The fund manager joins a chorus of investors and strategists that are becoming more optimistic on European equities
after political and economic problems kept many market players on the sidelines of this year’s rally. The market, which lost $100 billion to outflows in 2019 alone, may now be at a turning point after Boris Johnson’s UK election victory and the US-China phase-one trade deal alleviated some of investors’ biggest concerns.
The Stoxx Europe
600 surged to a record intraday high on Monday. But European cyclicals have lagged behind their US counterparts this year, with the MSCI EMU Cyclical Sector Index adding 21 per cent compared to a 31 per cent jump in its US counterpart.
Bunglawala particularly favors euro-area banks, which, he says, aren’t being recognized for their improving bad loan and capital levels. The Euro Stoxx Banks Index is up 11 per cent this year, about half of the Stoxx 600’s gains in 2019, with the sector suffering from negative interest rates.
The asset manager is in line with other major firms like BlackRock Inc. in saying that while it’s worth sticking with risk assets into 2020, the gains will be far more limited than in 2019.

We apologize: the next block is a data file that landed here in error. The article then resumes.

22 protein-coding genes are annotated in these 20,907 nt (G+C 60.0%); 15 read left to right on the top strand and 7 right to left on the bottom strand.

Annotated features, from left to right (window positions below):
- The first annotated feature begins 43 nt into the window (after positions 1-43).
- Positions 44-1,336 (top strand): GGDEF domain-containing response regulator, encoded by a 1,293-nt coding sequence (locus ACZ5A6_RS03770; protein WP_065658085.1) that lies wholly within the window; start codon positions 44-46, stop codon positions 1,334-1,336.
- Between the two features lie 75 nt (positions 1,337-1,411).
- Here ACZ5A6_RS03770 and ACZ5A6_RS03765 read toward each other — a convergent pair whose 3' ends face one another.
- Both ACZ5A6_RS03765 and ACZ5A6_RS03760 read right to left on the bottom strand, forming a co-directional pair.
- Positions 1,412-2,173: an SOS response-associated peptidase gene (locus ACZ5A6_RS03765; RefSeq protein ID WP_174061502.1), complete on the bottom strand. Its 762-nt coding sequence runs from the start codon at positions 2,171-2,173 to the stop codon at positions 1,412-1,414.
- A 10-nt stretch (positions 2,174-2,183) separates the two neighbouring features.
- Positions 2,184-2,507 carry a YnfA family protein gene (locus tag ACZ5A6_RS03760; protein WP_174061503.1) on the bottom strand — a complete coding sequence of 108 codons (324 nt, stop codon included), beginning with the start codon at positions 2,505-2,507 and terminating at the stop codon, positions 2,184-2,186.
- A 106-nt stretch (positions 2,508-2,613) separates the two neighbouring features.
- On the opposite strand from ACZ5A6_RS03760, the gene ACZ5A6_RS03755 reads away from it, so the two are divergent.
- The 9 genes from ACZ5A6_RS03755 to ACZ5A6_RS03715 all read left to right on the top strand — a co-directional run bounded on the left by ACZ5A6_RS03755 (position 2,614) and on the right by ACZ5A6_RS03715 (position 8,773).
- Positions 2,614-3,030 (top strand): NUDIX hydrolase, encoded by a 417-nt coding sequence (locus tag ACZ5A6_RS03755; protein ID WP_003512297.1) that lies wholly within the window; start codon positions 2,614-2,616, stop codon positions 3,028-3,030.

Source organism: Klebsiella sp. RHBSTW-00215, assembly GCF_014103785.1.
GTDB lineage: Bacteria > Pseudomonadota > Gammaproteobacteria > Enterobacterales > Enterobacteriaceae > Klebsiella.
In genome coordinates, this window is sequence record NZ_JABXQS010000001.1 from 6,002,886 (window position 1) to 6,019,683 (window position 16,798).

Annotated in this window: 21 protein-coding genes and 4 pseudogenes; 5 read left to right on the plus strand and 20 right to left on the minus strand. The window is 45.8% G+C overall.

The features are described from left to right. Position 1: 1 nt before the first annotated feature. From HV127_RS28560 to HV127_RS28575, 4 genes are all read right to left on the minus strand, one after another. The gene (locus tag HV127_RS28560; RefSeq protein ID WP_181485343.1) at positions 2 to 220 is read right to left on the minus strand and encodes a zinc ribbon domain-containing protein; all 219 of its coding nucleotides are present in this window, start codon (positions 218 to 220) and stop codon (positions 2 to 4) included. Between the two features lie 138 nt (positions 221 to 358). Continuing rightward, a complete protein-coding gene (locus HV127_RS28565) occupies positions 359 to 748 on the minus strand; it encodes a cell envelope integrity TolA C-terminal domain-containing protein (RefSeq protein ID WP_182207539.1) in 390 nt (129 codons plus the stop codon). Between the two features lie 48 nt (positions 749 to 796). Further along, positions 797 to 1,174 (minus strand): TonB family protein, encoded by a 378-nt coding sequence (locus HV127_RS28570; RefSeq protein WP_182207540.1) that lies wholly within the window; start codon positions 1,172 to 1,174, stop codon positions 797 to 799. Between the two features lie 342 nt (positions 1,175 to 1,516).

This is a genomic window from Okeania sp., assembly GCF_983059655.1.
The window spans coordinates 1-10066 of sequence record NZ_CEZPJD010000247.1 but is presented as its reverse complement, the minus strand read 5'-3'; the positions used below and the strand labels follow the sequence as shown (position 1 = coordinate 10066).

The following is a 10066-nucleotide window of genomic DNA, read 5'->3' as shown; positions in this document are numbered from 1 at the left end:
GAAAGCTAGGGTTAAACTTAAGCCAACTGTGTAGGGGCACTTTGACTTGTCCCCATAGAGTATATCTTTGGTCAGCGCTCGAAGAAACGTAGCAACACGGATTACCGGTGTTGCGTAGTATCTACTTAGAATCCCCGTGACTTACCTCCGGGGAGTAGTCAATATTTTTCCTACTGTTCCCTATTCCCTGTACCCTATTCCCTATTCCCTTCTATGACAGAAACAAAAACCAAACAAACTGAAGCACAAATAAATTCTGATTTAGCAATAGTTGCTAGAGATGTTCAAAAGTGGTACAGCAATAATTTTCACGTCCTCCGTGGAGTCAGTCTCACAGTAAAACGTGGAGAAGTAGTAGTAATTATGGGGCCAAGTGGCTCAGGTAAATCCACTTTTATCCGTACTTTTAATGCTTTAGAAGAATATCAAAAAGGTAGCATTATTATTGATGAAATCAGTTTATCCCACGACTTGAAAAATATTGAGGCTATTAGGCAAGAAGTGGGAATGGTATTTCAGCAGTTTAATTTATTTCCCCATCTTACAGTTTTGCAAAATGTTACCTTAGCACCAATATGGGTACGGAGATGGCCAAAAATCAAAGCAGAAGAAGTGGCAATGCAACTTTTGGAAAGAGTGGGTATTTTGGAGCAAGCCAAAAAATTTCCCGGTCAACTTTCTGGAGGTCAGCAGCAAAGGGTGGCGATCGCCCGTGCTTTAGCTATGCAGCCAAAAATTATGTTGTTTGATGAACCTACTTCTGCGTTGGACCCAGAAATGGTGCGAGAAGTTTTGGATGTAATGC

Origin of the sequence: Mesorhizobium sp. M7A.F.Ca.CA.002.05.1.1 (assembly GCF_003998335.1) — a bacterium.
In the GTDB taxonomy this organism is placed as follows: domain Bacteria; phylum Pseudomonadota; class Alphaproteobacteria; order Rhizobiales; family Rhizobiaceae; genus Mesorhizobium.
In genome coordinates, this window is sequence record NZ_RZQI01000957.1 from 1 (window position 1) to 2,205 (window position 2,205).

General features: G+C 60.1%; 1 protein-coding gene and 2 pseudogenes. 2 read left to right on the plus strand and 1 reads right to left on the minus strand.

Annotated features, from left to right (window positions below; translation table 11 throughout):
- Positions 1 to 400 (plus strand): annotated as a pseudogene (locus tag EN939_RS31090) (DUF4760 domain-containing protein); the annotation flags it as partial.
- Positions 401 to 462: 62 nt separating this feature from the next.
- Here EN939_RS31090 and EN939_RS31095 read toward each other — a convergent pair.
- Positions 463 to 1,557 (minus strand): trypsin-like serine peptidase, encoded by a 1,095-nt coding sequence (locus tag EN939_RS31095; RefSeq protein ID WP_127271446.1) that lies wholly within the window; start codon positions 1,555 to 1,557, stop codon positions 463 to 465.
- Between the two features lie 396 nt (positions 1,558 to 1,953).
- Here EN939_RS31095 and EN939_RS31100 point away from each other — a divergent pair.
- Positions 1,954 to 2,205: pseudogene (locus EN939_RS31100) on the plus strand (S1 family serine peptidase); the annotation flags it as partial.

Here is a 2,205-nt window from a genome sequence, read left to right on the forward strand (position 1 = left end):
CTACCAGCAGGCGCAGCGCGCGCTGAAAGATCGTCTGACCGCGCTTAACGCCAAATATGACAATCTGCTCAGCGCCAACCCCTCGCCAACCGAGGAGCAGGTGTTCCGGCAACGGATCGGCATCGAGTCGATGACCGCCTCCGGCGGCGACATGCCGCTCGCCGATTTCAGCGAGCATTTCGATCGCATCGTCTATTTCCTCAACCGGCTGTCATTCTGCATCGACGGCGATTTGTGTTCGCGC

When interviewed a year ago, Bunglawala recommended buying US and emerging-market stocks, even as global equities
were plunging on fears of tighter monetary policy and slower growth. His bet turned out to be prophetic as the S&P 500 is up 26 per cent this year while MSCI Emerging Markets
Index has gained 13 per cent.
“We’d expect the expansion to continue but given what’s been priced into the equity market already, with trend-like economic growth, we’re likely to see more moderate returns,” Bunglawala said.
One of the funds that he helps oversee -- Goldman Sachs
GlobalMulti-Asset Income Portfolio -- outperformed 88 per cent of peers in 2019. As of the end of October, the fund included Royal Dutch Shell Plc and Johnson & Johnson among its top holdings.
Going into 2020, GSAM also remains positive on US stocks, is long South African equities relative to emerging markets
and prefers Korean stocks to Taiwan.
Economic growth remains one of the biggest question marks for Europe
in 2020 as a further slump in manufacturing or a recession in Germany can outweigh the improvement in political risk. The challenging outlook was highlighted by the European Central Bank last week, which revised down its projection for expansion next year.